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Research Opportunities

 

Postdoctoral Research

1. Technologies for better functioning in Autism Spectrum Disorders

2. Postdoctoral Researcher Positions in 3D Bioprinting and Tissue Engineering

3. Postdoctoral Research Fellowship in Diffusion Tensor Imaging of Arterial Tissue

4. Postdoctoral Research Fellowship in Vascular Tissue Engineering

 

PhD Research

1. Analysis of Physiological Signal Changes during Sleep Bruzism before and after the use of an Occlusal Splint

2. PhD Researcher Positions in 3D Bioprinting and Tissue Engineering

3. PhD Position in Arterial Biomechanics and MRI Imaging

 


Technologies for better functioning in Autism Spectrum Disorders

Background: ASD and related neurodevelopmental disorders (e.g. Fragile X Syndrome, Prader Willi Syndrome) are lifelong conditions associated with impaired social and adaptive functioning. People with ASD have difficulties engaging in social situations that can lead to isolation, withdrawal and worsening mental health. Additionally even where cognitive abilities are relatively unimpaired people with ASD many have low levels of adaptive ability and are therefore limited in their ability to achieve independent living. Unfortunately also this can be associated with worsening employment prospects, decreased engagement in society and as a consequence, further deterioration in adaptive functioning.
Technological supports for independent living are increasingly providing novel ways to manage disability and promote health and societal engagement. There is now a rich literature on research into normal and abnormal ageing demonstrating the impact of technology supporting healthcare assessment and delivery. However, the application of technologies to support individuals with ASD and other related neurodevelopmental disorders has yet to make such an impact. Here we are aiming to apply technology to better support the acquisition of health related data in people with ASD and to develop technology based interventions to support the development of both core skills, such as basic social cognition, and adaptive skills such as the ability to function in socially demanding situations.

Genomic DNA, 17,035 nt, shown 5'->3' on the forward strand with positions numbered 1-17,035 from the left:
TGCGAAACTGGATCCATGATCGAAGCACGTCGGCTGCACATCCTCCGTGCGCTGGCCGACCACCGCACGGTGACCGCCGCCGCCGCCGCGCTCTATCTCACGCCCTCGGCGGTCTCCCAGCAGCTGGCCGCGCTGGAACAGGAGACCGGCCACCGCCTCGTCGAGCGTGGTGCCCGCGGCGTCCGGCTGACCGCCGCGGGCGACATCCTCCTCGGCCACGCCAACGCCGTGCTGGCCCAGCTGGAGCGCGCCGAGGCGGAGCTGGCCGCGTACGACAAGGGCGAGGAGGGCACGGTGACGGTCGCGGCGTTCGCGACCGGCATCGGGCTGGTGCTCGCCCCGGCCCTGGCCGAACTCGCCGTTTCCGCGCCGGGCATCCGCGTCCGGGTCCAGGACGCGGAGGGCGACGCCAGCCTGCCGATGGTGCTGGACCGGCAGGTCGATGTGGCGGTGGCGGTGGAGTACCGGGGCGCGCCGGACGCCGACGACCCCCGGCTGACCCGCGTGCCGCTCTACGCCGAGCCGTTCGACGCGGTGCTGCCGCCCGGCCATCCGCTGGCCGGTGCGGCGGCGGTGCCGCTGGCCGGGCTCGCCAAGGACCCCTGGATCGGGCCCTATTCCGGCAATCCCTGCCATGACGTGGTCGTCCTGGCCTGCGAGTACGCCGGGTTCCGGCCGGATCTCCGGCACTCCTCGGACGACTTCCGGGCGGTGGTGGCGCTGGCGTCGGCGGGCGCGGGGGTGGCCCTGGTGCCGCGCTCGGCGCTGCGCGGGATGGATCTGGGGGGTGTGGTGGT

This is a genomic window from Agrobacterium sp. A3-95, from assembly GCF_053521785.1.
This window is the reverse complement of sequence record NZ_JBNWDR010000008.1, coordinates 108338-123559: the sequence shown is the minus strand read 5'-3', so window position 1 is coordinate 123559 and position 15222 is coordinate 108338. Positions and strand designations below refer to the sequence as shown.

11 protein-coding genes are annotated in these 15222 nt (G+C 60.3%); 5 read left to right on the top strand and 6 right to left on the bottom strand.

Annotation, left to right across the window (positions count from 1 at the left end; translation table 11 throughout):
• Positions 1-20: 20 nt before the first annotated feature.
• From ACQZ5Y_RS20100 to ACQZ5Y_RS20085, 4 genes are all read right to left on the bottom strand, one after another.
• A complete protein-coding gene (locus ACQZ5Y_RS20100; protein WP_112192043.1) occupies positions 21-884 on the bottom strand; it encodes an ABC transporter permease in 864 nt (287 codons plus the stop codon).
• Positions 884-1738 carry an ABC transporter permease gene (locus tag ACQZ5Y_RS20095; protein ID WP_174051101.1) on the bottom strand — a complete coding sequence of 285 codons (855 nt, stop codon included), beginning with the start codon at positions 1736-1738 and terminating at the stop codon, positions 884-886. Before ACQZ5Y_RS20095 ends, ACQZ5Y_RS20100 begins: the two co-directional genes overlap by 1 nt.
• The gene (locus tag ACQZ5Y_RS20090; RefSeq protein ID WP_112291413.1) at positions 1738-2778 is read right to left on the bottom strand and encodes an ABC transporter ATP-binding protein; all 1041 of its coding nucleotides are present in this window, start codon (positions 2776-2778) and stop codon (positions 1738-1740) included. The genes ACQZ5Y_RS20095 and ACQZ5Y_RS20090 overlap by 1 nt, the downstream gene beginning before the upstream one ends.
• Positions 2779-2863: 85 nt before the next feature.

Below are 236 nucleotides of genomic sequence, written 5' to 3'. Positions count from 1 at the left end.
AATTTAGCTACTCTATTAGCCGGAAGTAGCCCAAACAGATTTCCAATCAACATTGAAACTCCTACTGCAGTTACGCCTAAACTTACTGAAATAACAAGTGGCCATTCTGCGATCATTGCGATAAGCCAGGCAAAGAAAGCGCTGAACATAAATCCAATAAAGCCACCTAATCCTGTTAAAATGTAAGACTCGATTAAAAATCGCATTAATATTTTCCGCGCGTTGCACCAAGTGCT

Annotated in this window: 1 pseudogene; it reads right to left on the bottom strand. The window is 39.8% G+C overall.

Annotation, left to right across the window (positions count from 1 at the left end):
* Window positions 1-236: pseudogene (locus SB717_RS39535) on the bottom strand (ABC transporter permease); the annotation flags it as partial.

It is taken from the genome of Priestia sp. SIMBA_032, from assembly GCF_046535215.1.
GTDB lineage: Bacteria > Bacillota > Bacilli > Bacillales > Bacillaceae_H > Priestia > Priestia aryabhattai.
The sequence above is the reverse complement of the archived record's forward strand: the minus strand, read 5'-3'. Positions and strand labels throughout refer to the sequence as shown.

The focus of this project is on the development of gaming based software that may be utilized both for the acquisition of EEG data to support both clinical and research investigation in neurodevelopmental disorders such as ASD and intellectual disability. There will be a further focus on the implementation of gaming scenarios for the development of skills addressing both core deficits and adaptive functioning. The emphasis will be on the development of scenarios with broad appeal and application such that they may be implemented in naturalistic environments with friends and family members promoting generalization of skills into real-life scenarios. The fellowship will focus on the development of clinical skills, namely the assessment and measurement of the ASD phenotype and associated endophenotypes. Additionally technical skills in the design and implementation of paradigms for EEG and the processing and analysis of EEG data will be acquired. Finally the applicant will learn how to apply technology and EEG methods in the context of a therapeutic application for ASD. The potential fellow may be from a behavioural sciences or computer sciences background.

An ideal environment exists at Trinity College Dublin to provide the holder of this fellowship with the support to undertake this research opportunity. The Autism and Rare Neurodevelopmental Disorder Research Group is part of the Neuropsychiatric Genetics group within the School of Medicine. It includes a multidisciplinary team with extensive expertise on clinical assessment, neuropsychology, neurophysiology, neuroimaging, molecular genetics, bioinformatics and functional biology of autism and developmental disorders. The Trinity Centre for Bioengineering within the School of Medicine and School of Engineering has extensive experience in EEG neuroimaging methods and analysis for clinical applications. The holder of this fellowship will be able to avail of training with Autism and Neurodevelopmental Disorders Research Group and the Trinity Centre for Bioengineering to complement their expertise.